Timothy’s Take-Out” is probably more of an underdog than it cares to acknowledge. It has arisen seemingly out of nowhere to become a viable contender for “Novel of the Year”.
(PRWEB) May 24, 2005 -- Author Paul J. Barker is taking dead aim at the top
publishing houses these days, defying them to turn out a novel as pleasurable to
read as his own. He freely admits that his “Timothy’s Take-Out” (which could
just as easily have been titled, “Fear and Loathing Behind the Counter of a Fast
Food Joint”) is the product of too many years spent serving deranged customers
whilst mollycoddling employees whose own pets had better work ethics. His pain
is his readers’ gain, or so he will tell you.
“Timothy’s Take-Out” tracks the exploits of Carl Fellows, a shy, polite young man who has difficulty understanding how society got so rude and aggressive all of a sudden, or why women prefer bad boys. His cynical outlook only worsens after he takes a job at a popular fast food joint in the beautiful resort town of Robinson’s Pt. Frightened by the hoards of obnoxious customers, Carl withdraws even further into himself. An inveterate dreamer, he believes fame is just around the corner, whether a product of his music, his boxing... or something out of left field. Absolutely nothing pans out for him, naturally, and the idealistic youth begins to spin his wheels.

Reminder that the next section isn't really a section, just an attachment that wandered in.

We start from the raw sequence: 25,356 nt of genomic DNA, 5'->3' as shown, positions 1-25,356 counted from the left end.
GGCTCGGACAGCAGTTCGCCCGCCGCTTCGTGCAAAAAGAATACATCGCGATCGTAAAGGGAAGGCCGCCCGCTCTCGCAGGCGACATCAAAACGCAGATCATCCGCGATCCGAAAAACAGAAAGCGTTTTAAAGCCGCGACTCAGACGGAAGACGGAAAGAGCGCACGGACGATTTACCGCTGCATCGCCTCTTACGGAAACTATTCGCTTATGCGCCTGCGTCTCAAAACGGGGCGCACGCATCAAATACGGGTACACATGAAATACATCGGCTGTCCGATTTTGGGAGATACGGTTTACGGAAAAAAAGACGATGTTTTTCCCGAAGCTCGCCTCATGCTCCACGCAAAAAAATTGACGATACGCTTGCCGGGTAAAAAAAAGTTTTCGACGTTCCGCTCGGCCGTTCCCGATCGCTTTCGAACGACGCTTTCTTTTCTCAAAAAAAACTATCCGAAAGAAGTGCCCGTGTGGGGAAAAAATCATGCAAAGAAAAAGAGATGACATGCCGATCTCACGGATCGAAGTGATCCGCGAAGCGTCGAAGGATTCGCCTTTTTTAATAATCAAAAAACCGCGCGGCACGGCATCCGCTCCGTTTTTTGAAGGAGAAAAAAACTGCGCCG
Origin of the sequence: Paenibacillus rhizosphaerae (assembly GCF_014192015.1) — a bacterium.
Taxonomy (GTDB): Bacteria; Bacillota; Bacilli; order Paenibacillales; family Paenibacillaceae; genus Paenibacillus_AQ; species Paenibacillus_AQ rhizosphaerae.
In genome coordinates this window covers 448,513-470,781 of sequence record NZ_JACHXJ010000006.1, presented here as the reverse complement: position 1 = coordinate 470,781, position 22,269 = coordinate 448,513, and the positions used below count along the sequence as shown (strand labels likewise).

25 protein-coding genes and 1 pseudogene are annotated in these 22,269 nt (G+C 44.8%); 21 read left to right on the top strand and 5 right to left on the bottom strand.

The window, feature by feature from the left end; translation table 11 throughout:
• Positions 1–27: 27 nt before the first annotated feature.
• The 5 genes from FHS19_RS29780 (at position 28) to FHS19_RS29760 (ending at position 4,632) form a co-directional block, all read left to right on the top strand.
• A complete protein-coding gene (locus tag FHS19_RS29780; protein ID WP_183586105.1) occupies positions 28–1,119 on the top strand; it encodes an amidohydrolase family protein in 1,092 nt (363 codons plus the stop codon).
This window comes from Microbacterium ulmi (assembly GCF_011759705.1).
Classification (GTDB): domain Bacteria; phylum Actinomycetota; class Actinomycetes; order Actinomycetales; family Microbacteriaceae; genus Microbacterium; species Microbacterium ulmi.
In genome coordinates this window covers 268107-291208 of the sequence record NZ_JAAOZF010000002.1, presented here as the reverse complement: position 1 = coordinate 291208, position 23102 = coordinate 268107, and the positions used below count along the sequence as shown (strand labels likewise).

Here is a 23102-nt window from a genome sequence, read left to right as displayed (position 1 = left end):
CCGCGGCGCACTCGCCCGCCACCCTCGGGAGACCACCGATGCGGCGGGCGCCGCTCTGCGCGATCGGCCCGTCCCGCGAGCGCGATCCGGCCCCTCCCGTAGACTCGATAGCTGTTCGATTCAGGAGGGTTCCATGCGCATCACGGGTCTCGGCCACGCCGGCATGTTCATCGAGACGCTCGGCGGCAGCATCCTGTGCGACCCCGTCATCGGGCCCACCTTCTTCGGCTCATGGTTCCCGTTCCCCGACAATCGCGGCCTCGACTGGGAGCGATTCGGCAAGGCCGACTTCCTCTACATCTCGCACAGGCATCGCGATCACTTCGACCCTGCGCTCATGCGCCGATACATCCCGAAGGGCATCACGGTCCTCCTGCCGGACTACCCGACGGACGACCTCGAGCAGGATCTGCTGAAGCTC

Carl’s inner demons aside, this is a lighthearted book, crammed-to-bursting with inventive comedy. Robinson’s Pt. provides a nostalgic, breathtakingly lovely backdrop throughout, while the novel’s climactic scenes leave one breathless yet craving more. On the subject of craving more, dear reader, there is a wealth of information about “Timothy’s Take-Out” here (www.dontlikemyjob.com), or simply drop by your favorite online bookstore.
Fans of Mr. Barker’s stunning debut novel, take heart; his second ("Life On Umbriel") should be out early next year. Barker apologizes for the delay, but assures us it will be well worth the wait.
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Source : http://www.prweb.com/releases/2005/5/prweb243606.htm